Inside The Confederacy’s Half-Assed Plan To Invade The U.S. From Canada

The Confederates hoped that by invading Vermont, they would draw Union soldiers away from the main battlefields.

St Albans Raid

Wikimedia CommonsBank workers being forced to swear an oath of allegiance to the Confederacy.

By 1864, things looked bad for the Confederate States of America. The tide of the Civil War was rapidly turning against them as the Union marched south, and the Confederacy simply didn’t have the resources to fight the war on traditional terms. Clearly, they’d have to think outside the box if they wanted to have any chance of winning.

Obviously, the Confederacy shared a long land border with the United States. The length of the border made it easy for small groups of Confederate troops to sneak through Union lines and launch raids deep inside enemy territory. One of the most famous of these raids was led by a Confederate officer named John Hunt Morgan. Morgan’s raid ventured as far as Ohio before being smashed by a Union force. Though they ultimately failed, many of the raiders managed to escape into neutral Canada, including a young soldier named Bennett Young.

Young had an idea. He was going to launch a raid deep inside U.S. territory.

How deep?

Young wanted to lead a force of Confederates in an attack on Vermont. When he proposed the raid to Confederate leaders, he pointed out that it would have two advantages: it would force the Union to divert troops to protect their border with Canada; and it would give the Confederacy a chance to steal some much-needed cash.

The Confederate leadership loved the idea so much that they immediately promoted Young to Lieutenant and sent him north to return to Canada and begin recruiting other escaped Confederate raiders. On October 10, 1864, Young and two accomplices checked into a hotel in the small Vermont town of St. Albans, just a few miles from the Canadian border. Over a few days, more raiders trickled in until Young had 21 men in St. Albans. At around 3:00 PM on October, 19, a group of raiders simultaneously walked into three local banks, identified themselves as Confederate soldiers, and demanded all the money they had.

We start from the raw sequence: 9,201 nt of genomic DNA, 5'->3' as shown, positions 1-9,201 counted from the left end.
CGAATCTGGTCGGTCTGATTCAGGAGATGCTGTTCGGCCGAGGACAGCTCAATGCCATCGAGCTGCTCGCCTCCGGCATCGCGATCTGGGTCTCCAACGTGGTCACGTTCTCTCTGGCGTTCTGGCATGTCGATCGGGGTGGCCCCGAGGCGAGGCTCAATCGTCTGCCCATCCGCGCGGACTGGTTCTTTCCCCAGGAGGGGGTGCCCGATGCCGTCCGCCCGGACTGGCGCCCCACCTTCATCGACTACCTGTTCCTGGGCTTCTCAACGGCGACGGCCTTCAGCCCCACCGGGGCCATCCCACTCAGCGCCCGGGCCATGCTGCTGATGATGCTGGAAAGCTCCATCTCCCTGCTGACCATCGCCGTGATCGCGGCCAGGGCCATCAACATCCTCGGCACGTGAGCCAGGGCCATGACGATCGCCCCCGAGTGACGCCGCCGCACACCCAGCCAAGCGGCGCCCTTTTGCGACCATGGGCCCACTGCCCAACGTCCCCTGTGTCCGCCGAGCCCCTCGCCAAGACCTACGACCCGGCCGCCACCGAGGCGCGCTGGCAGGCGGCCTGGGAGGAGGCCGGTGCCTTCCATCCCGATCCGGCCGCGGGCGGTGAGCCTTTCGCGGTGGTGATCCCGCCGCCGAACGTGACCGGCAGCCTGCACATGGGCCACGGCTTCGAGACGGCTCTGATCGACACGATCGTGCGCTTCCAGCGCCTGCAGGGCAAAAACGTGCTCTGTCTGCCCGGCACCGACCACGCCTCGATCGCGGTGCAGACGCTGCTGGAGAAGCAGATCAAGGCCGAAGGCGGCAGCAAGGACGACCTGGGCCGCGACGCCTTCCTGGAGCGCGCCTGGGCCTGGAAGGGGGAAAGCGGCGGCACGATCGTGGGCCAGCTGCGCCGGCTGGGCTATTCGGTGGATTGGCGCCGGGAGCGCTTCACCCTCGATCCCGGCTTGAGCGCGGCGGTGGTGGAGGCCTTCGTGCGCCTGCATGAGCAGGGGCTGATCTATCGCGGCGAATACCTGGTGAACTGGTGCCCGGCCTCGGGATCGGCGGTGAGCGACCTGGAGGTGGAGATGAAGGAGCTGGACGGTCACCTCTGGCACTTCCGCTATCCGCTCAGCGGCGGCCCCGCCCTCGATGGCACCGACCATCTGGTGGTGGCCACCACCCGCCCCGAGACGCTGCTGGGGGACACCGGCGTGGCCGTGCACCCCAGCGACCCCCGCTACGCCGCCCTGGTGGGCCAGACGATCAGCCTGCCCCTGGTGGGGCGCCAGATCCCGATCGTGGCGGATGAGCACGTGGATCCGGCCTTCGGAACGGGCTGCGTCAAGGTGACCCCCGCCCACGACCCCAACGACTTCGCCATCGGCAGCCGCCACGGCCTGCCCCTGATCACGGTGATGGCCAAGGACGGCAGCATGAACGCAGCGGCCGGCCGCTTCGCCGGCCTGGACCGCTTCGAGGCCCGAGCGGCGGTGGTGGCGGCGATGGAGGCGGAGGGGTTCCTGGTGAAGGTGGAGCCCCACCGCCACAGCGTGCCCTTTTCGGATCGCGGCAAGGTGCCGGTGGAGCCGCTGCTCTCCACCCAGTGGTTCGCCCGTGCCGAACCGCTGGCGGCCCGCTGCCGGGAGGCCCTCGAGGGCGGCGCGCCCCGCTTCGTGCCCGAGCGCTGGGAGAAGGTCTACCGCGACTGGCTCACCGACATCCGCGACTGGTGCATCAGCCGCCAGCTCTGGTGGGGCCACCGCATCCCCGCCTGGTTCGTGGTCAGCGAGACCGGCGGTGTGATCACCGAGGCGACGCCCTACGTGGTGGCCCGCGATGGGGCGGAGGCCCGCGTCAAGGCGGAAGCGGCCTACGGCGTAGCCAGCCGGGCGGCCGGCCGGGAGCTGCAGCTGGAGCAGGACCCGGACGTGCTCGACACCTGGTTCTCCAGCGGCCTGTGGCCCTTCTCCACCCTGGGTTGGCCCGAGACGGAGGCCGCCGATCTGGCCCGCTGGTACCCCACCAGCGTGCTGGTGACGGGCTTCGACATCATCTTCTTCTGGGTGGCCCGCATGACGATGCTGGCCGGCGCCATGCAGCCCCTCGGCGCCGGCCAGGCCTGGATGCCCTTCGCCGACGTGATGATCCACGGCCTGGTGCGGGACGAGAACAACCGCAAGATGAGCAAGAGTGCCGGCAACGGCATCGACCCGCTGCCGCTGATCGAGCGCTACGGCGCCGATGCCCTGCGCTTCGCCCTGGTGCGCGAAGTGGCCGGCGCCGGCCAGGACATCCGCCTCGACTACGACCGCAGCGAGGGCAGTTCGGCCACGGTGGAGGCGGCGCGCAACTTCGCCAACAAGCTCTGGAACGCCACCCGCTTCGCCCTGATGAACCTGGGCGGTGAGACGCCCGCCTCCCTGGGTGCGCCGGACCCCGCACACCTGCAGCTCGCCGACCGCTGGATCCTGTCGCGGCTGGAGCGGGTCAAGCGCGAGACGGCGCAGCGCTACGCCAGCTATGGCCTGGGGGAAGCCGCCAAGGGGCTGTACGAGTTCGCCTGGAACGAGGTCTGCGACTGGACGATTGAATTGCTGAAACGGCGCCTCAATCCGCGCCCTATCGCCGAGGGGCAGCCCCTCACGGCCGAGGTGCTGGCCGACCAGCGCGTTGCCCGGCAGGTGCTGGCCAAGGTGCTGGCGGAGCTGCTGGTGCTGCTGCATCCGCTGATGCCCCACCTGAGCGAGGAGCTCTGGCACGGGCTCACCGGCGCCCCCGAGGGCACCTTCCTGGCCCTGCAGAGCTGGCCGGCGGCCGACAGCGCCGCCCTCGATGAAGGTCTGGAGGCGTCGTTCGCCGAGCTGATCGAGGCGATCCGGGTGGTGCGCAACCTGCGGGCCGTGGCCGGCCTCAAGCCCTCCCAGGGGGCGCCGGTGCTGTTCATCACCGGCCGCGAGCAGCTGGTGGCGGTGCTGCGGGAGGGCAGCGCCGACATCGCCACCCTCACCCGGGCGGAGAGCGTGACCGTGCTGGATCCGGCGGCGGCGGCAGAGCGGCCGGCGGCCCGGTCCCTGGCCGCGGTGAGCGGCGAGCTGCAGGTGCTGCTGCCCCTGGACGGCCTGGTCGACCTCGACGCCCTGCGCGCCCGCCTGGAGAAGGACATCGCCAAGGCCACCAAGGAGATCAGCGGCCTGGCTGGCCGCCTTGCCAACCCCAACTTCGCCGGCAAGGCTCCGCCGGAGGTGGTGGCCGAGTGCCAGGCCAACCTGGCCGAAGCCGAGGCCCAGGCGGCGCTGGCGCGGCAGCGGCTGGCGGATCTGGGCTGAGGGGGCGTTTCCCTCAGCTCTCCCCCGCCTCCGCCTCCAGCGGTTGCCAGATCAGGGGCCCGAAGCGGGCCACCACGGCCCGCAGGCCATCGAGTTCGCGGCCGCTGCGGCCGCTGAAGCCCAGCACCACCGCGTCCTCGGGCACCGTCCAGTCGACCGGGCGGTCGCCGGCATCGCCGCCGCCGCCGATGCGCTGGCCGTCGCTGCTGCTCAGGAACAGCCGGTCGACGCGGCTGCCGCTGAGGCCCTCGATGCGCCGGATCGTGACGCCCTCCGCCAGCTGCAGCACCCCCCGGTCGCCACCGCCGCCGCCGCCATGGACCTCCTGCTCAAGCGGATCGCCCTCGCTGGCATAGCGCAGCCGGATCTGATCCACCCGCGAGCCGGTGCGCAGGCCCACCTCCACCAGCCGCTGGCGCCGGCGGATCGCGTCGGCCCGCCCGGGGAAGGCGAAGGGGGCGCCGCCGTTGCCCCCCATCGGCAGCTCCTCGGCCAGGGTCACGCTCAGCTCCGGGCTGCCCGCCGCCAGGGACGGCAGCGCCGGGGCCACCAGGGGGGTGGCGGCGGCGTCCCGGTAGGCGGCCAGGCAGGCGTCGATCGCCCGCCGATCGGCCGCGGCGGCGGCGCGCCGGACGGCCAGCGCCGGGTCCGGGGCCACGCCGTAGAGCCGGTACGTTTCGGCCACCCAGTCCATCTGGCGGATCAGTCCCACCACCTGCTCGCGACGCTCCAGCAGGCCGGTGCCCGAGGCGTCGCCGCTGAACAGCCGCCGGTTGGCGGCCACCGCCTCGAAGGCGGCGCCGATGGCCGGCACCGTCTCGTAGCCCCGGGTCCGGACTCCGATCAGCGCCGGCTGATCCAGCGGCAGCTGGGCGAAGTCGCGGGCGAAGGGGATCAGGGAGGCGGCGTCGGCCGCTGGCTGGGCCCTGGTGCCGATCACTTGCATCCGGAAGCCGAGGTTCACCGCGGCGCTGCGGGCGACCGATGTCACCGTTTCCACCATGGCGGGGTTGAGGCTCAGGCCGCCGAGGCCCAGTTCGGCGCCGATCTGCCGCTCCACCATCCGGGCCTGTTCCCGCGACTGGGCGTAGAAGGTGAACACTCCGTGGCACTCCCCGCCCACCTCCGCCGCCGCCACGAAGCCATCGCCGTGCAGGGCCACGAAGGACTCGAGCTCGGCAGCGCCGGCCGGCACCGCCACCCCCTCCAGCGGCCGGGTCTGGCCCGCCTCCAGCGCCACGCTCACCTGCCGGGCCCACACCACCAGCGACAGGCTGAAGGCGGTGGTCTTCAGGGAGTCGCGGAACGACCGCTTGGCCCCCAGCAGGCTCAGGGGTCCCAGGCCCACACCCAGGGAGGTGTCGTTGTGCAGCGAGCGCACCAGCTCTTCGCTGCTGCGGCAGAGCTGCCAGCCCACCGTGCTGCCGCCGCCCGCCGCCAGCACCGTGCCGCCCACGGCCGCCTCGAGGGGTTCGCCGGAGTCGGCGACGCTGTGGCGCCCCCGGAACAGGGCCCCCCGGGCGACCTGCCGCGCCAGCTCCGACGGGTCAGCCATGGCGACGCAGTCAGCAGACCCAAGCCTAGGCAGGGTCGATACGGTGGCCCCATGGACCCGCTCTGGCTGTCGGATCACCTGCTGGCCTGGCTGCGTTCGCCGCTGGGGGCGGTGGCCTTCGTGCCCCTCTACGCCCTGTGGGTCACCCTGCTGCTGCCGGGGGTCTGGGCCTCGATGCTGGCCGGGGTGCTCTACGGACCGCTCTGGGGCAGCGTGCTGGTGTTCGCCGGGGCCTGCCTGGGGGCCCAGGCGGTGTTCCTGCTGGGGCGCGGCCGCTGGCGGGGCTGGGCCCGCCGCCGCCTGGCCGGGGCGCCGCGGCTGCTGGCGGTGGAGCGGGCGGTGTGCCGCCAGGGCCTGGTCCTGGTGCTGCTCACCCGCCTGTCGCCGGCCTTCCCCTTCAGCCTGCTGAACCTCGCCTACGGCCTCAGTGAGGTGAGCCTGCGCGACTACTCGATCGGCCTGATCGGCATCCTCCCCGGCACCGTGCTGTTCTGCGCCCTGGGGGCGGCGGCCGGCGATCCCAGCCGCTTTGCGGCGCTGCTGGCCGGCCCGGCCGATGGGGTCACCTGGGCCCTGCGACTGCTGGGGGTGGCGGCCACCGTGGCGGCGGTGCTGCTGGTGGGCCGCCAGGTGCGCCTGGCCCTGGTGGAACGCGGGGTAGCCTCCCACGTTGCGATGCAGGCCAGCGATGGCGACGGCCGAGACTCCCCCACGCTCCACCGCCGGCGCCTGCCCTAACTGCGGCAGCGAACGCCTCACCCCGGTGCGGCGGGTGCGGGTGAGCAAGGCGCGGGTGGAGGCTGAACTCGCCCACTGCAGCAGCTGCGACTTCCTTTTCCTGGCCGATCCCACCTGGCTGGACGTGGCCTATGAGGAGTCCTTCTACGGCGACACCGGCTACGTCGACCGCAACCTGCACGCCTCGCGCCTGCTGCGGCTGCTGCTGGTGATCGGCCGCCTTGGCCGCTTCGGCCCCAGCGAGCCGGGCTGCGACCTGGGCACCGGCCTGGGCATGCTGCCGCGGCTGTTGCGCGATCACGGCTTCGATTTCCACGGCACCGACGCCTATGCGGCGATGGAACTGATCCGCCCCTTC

Altogether, the raiders made off with about $200,000 ($3 million in today’s dollars).  Meanwhile, some of the other Confederate troops assembled the rest of the civilians in the middle of the town at gunpoint and confiscated their horses. A small gunfight broke out as some of the citizens tried to resist, leaving one man dead. But otherwise, the raid was going as well as anyone could have hoped. Obviously, no one was expecting Confederate raiders to suddenly attack a small town in Vermont.

But soon the raiders ran into difficulties. The next part of the plan was to set fire to the town, spreading fear throughout the region and getting the Union to move troops to the border.  However, the flammable liquid they brought for the job was faulty and the raiders only succeeded in burning down a small shed.

St Albans Telegram

National Archives and Record AdministrationA telegram from the Governor of Vermont warning the Army of the raid.

With their mission accomplished (more or less) Young led his men back into Canada, where they were all promptly arrested by Canadian authorities. The U.S. government immediately began pressing the Canadians to extradite the raiders to stand trial for what they argued was really just a simple bank robbery. But wanting to stay neutral, the Canadian government agreed with Young that he was acting under official military orders and sent him back to the Confederacy. However, they did hand back the cash they recovered to the city of St. Albans.

Ultimately, the raid was an embarrassing failure, and the Confederacy decided against any further attempts to attack the Union through its northern neighbor.

Wyatt Redd
Wyatt Redd is a freelance writer from Nashville, Tennessee.
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